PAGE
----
Project Veritas Ex-COO Loses Libel Suit Against Massachusetts Teachers Union

From Landino v. Mass. Teachers Ass’ndecided today by Judge Denise Casper (D. Mass.), the undisputed facts:

The MTA is a state affiliate of the National Education Association (“NEA”), a national labor union.

Established in 2011, Project Veritas is a non-profit conservative media outlet that conducts “undercover reporting” concerning “subjects that impact democratic interests,” PV has long-standing history of public disputes with teachers’ unions. Landino’s responsibilities while employed by PV included fundraising, hiring, paying bills and managing staff. Prior to working at PV, Landino was convicted of felony narcotics possession in Connecticut.

On March 7, 2014, Gawker published an article about PV titled “James O’Keefe Employs a Convicted Felon,” while Landino remained COO [Chief Operating Officer] at PV. The article that Landino was “active in making fundraising queries and pitching sting ideas, introducing himself as the group’s chief officer.” Gawker reported, among other things, that Landino had a “felony narcotics record, thousands of dollars in unpaid child support and tens of thousands of dollars in IRS tax liens.” Landino was fired by PV on March 31, 2014. Approximately two years later, in 2016, Landino received a par for his felon conviction. Thereafter, Landino contacted one of the authors of the Gawker article requesting a correction to reflect that Landino had since been pardoned.

The website Project Veritas Exposed (“PVE”) posts content related to PV. In or around June 2018, PVE posted a profile to its site about Landino, identifying him as the COO of PV from 2013 to 2014 and quoting the 2014 Gawker article regarding Landino’s criminal history, tax liens and unpaid child support. The profile includes an update that Landino was pardoned in May 2016. PVE is not an MTA website and MTA does not control it.

On 19, 2019, the NEA sent an email to its state affiliate coordinators, including MTA’s, in advance of its annual meeting regarding general guidance to avoid “sting” operations by right wing, including tips, templates and signage requiring non-NEA guests to identify themselves. Attached to the email was a document about PV (“Look Book”), containing the names and photographs of approximately seventy-five individuals known or believed to be associated with PV. According to the MTA, the Look Book was prepared in response to an incident in which a recording of an NEA state affiliate member was distributed social media, portraying the affiliate in a negative way. The Look Book states that “[p]eople involved with Project Veritas often use disguises and misrepresent themselves.” Landino’s name and title as COO are included in a list of “[p]eople involved in right-wing undercover operations and organizations,” along with links to his Facebook page and the Gawker article. The Look Book also includes a picture of Landino, with his name and COO title. speculative—some people who are not operatives may coincidentally have the same name, and some people may no longer be acting as or facilitating operatives.” [In 2019, the MTA distributed the Look Book to its conference attendees and members.]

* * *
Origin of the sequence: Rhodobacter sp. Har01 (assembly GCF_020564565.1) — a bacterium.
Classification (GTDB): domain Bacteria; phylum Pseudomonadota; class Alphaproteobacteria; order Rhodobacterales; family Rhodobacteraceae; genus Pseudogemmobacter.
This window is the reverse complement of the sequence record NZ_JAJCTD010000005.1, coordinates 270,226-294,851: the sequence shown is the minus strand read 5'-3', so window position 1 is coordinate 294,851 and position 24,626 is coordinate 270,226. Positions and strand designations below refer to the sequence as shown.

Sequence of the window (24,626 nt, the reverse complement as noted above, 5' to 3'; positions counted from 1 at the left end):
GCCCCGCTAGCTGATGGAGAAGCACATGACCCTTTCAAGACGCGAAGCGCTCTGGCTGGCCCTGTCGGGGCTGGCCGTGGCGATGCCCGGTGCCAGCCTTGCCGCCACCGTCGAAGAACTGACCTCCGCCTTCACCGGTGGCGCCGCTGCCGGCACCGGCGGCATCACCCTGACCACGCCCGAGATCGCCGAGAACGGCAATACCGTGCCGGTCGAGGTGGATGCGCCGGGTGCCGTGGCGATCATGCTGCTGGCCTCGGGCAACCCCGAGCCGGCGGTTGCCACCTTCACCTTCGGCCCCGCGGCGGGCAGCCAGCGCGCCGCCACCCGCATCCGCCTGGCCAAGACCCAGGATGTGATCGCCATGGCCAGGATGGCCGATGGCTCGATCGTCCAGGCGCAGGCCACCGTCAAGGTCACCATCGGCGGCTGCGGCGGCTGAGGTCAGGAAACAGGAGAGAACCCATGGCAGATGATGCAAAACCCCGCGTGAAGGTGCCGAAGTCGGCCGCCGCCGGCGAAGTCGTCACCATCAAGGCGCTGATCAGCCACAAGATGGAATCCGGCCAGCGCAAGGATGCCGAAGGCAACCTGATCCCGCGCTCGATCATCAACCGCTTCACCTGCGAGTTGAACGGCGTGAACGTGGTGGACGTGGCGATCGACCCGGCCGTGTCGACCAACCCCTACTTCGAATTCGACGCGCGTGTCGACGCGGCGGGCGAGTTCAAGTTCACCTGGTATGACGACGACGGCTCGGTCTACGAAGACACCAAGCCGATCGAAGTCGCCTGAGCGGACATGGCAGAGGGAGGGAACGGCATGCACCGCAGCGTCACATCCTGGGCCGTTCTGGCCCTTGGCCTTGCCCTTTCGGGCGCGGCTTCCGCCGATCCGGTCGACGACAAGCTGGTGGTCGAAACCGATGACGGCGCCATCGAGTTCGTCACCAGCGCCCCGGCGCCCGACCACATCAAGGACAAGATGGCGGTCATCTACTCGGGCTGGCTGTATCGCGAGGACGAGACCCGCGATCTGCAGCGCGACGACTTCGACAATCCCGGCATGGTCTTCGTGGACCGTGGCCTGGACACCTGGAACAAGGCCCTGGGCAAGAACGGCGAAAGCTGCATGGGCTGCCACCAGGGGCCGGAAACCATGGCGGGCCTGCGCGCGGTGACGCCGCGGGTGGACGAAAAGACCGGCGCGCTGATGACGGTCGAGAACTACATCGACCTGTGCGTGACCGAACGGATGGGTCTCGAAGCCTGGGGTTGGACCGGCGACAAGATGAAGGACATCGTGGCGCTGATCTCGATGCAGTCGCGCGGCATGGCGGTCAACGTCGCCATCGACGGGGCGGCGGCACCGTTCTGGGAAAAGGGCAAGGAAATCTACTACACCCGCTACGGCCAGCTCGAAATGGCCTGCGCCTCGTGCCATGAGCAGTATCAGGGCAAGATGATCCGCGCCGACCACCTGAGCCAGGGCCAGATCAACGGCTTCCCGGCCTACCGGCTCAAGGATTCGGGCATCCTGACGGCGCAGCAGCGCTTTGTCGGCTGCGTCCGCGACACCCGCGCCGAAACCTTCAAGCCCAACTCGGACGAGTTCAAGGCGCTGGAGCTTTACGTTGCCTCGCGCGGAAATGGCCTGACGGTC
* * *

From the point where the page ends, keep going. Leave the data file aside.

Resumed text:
And the legal analysis:

Landino alleges that the MTA made five defamatory statements by posting the Look Book to its website…:

Statement 1 Planetiff [sic] … “often uses [sic] disguises and misrepresents themselves”
Statement 2 Plaintiff is the “COO” of PV
Statement 3 Plaintiff is [sic] “People involved in right-wing undercover operations and organizations”
Statement 4 Plaintiff is the “COO” of PV
Statement 5 Planetiff [sic] name printed “John Landino (COO, PV)” with text “COO” hyperlinked to the Gawker article

To start, Statements 2, and 4—that Landino was the COO of PV—are factually true, and therefore, Landino cannot establish that they constitute defamation. To the extent that Landino also objects to the portion of Statement 5 that identifies him as COO, this is also factually true. Landino claims these statements are false, because his employment with PV ended in March 2014. This argument is unavailing. Here, even though Landino no longer worked for PV at the time that the MTA published the link to the Look book on its website, the representation contained in Statements 2, 4 and 5 that Landino was the PV COO does not to the level of defamation because Landino was, at one time, COO of PV. See Rogatkin ex rel. Rogatkin v. Raleigh Am., Inc., (D. Mass. 2014) (stating that “[t]he publication of true but historical facts (even if outdated) about a person cannot be defamatory as a matter of law”). [I suppose it’s possible that, if the facts are so outdated that they convey a very different sting, for instance if you’re described as an officer of organization that has actually sharped changed its ideological position in the decades since you actually served as an officer, that might be defamatory; but this isn’t so here. -EV]